A slew of tax avoidance scandals over the last year have seen German financial institutions in the headlines for all the wrong reasons. The government continues to harden its stance on tax avoidance, but regional responses differ. Regardless, local wealth managers need to ensure that they are whiter than white in tax matters, for both their and their clients’ sake, according to GlobalData Financial Services.
As our report Wealth in Germany: Sizing the Market Opportunity 2018 details, Germany continues to harden its stance towards tax avoidance and evasion.
A new tax avoidance bill (Steuerumgeheungsbekämfungsgesetz) prompted by the Panama Papers came into force in early 2018, requiring more stringent reporting on foreign holdings.
Meanwhile the new coalition government between the center-right Christian Democrats and the center-left Social Democrats has promised a major crackdown on tax evasion.
These developments come among a series of scandals, some of which highlight systemic issues among institutions themselves.
In 2017 news of illicit tax rebates on share trades emerged, which involved an international web of banks, broker-dealers, and lawyers; meanwhile 2018 started off with a series of raids on fake gold-dealing companies in a tax-dodge scandal dubbed ‘Goldfinger.’
Then there is the high-profile case involving former secret agent Werner Mauss, who was found guilty in late 2017 of tax evasion. Mauss was investigated after one of his aliases was found on a compact disc containing details of UBS clients sold by a whistleblower, and his name also came up in connection with the Panama Papers.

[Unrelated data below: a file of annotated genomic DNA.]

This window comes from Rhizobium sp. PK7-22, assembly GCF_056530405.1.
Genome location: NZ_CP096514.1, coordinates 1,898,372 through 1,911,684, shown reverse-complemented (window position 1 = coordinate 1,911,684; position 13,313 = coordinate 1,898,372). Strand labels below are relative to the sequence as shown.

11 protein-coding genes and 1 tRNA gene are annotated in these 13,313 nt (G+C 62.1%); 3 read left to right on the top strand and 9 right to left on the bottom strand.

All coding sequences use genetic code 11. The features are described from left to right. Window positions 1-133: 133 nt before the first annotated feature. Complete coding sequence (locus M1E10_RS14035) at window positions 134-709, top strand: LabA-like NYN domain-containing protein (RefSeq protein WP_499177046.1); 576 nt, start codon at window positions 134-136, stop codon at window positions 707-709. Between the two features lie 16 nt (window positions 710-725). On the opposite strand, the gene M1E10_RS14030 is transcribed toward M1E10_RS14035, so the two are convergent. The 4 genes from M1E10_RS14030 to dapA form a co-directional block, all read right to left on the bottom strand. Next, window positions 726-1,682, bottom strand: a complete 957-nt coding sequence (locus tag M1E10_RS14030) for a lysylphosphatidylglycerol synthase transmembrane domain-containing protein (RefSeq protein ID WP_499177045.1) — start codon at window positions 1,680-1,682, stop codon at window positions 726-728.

Little wonder then, that German authorities are promising to play it tough; this no doubt contributes to our finding that over 85% of German wealth managers interviewed in our 2017 Global Wealth Managers Survey agreed that “local regulatory changes will be a big concern for wealth managers.”
Yet while the national approach is hardening, there are notable differences between the regional responses to tax avoidance.
North Rhine Westphalia’s finance minister Norbert Walter-Bojans has become a noted scourge of those evading tax.
The state has purchased numerous compact discs containing details of those holding offshore accounts, actively pursues institutions that repeatedly come up on the voluntary disclosure forms of those declaring offshore holdings, and is taking a hardline approach to those institutions involved in the illegal tax rebate scandal on share trades.
Other regions, such as Hesse, are less aggressive. Following the 2017 share trading scandal, for example, North Rhine Westphalia sought to back-date charges as far as possible for as many players as possible, while Hesse focused more on select cases which it felt it had greater chance of winning.
With the second wave of Common Reporting Standard adopters commencing with their first exchange in 2018, the Bundeszentralamt für Steuern (German Federal Central Tax Office) will be receiving data on more offshore accounts than ever before (including for the first time, Swiss, Singaporean, and Hong Kong-based accounts).
Getting tax affairs in order before this happens is therefore critical for wealth managers looking after German tax residents.
For wealth managers, the adoption of new rules and regulation naturally brings its headaches, but given the reputational battering these scandals bestow on the industry as a whole and the impact on clients of being non-compliant, now is the time to be whiter than white for all concerned.
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